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Atkinson Admired for Diplomatic Skills, Consensus-Building

November 14, 2002|Stuart Silverstein | Times Staff Writer

In a moment last year that highlighted the national debate over affirmative action, Richard C. Atkinson demonstrated one of his finest skills: As a cognitive psychologist, he knows how to find the middle ground between opposing human forces.

Atkinson, who will step down as president of the University of California system next year, crafted a compromise while being pressured by state lawmakers at a tense regents meeting in May 2001. The legislators wanted UC to rescind its ban on affirmative action.

The move would be largely symbolic -- even with the action, Proposition 209 still would bar affirmative action at UC and other state agencies. All the same, some regents resented the intrusion of legislators.

So Atkinson shuttled between the regents and the lawmakers in a nearby room, finally negotiating a deal that enabled both sides to put their qualms with the ban on the record.

"He was doing diplomacy between the parties as we came up with the final language. Twenty-four hours before the meeting, I don't think anyone thought this would come about," marveled Paul Mitchell, former chief consultant to the Assembly Higher Education Committee.

Observers say Atkinson, 73, has been a master of consensus-building.

"He led the university through the period following the passage of Proposition 209 quite deftly, trying to balance concerns about the use of race in admissions and financial aid decisions against the need to keep some semblance of diversity on campuses," said Thomas J. Kane, a UCLA expert on higher education.

At the same time, Atkinson knew when he could throw his weight around. That was demonstrated by his threat to scrap the SAT test in UC admissions, which sent the exam's owner scurrying to put more emphasis on what students learn in high school.

Atkinson earned a degree from the University of Chicago at the age of 19 and then a doctorate from Indiana University. As a professor, mainly at Stanford, he developed one of the first computer-assisted learning programs for schoolchildren. Atkinson eventually was so respected for his research on memory and cognition that he was one of the rare psychologists elected to the National Academy of Sciences.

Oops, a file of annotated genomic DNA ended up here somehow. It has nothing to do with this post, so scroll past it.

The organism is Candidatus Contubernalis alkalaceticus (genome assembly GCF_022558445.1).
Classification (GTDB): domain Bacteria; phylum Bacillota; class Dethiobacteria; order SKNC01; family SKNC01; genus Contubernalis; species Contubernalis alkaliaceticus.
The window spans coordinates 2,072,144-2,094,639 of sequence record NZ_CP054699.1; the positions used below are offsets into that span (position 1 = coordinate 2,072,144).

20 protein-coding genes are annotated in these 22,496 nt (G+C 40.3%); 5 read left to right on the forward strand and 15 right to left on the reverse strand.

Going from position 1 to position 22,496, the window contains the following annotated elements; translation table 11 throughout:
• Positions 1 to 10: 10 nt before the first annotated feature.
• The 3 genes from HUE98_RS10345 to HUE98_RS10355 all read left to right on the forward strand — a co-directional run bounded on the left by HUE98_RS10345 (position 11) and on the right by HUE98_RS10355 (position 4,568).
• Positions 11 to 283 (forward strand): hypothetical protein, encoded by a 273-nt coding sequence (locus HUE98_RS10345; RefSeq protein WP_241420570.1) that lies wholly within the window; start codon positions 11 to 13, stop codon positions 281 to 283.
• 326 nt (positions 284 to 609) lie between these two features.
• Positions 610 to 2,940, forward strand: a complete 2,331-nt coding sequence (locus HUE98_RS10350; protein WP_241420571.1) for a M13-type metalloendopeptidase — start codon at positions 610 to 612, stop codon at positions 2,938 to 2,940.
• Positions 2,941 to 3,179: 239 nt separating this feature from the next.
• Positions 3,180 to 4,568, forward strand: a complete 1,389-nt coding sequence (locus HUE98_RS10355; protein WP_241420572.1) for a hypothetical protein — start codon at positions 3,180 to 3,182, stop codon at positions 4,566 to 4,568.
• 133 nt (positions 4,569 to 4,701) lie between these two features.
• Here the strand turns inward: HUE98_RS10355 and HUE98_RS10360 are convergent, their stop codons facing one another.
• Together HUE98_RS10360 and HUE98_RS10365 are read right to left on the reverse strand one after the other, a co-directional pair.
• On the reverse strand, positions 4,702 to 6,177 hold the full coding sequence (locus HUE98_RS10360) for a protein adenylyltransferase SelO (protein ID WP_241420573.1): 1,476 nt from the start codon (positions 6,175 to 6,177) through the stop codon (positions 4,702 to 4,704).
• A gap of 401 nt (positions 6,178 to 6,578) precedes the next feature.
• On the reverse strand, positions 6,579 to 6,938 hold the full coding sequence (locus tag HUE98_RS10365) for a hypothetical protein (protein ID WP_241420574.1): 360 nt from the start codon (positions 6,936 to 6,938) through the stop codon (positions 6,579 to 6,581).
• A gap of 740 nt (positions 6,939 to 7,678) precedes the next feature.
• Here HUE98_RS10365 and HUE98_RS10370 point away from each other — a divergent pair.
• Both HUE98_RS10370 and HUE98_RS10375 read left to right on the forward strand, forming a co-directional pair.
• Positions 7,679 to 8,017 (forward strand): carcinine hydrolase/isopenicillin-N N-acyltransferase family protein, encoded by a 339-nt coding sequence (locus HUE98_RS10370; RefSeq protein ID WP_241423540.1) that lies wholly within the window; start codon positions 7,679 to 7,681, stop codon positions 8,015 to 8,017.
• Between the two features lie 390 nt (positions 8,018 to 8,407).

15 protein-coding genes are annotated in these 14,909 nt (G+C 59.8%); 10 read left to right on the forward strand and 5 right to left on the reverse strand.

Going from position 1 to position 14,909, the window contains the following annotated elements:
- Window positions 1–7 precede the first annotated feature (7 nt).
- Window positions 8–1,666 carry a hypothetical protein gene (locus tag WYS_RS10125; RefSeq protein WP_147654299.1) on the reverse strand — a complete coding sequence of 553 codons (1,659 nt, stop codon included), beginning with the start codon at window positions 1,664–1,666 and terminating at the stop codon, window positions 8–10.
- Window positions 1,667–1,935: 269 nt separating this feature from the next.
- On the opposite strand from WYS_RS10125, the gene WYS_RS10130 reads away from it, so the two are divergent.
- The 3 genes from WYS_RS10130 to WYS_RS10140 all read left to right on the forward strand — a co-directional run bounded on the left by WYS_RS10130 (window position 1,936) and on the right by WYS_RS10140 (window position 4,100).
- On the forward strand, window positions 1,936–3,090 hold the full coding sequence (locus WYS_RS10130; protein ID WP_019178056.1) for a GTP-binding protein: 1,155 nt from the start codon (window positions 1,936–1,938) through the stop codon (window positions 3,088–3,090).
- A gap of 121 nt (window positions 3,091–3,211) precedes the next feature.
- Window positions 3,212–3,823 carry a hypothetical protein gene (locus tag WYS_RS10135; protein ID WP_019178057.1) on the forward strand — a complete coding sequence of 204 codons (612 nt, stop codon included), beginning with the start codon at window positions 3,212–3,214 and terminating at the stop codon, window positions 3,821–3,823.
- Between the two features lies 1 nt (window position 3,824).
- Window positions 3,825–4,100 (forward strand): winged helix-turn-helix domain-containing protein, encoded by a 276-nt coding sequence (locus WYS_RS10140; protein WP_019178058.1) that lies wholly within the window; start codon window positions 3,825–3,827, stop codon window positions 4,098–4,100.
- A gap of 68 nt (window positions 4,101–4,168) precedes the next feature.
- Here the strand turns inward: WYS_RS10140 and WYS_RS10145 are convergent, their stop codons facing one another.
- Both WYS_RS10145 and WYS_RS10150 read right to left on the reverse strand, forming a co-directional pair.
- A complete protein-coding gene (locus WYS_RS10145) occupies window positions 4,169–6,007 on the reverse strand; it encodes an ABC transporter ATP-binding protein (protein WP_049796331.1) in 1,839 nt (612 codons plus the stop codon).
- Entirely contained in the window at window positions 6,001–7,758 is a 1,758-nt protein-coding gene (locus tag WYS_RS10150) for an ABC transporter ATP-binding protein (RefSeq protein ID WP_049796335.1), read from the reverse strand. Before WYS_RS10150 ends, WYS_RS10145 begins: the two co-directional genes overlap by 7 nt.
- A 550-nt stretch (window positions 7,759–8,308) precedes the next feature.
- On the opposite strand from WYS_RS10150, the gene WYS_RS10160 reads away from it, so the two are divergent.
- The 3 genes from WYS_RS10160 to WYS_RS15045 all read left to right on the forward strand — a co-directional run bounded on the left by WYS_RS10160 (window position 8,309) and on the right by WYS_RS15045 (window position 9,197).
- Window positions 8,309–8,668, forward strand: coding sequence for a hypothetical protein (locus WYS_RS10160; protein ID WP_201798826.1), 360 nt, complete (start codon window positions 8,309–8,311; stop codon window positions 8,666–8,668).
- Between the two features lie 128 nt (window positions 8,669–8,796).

Atkinson also co-founded Computer Curriculum Corp., earning him a fortune when it was bought out by a bigger company, and co-wrote a best-selling psychology textbook with his psychologist wife, Rita. Their daughter, Lynn, is a neurosurgeon in Florida.

He also spent five years as assistant director and then director of the National Science Foundation until he became chancellor of UC San Diego in 1980, where he stayed until being named UC's president in 1995.

In 1982, he endured a personal crisis. He was sued by a former assistant professor of education at Harvard University who claimed that he impregnated her in 1977 and persuaded her to have an abortion.

Atkinson consistently denied the allegations, but in February 1986, he agreed to pay Lee Perry $250,000 to settle her claims. He said at the time that the settlement was not an admission of liability, but that he and his wife wanted to bring the matter to a close and avoid further legal proceedings.

The incident did not stop his career. Along the way, he won praise for his fund-raising and a gentle style that deflected animosities, traits that he carried on to the system presidency.

At a news conference when he became UC system chief, Atkinson made a rare personal reference. He said he was a first-generation American, the son of a French mother -- who immigrated to the United States lacking even cursory command of the language -- and an English father.

His mother "learned to write the English language when I did," Atkinson said. "What's made a difference in my life has been higher education."

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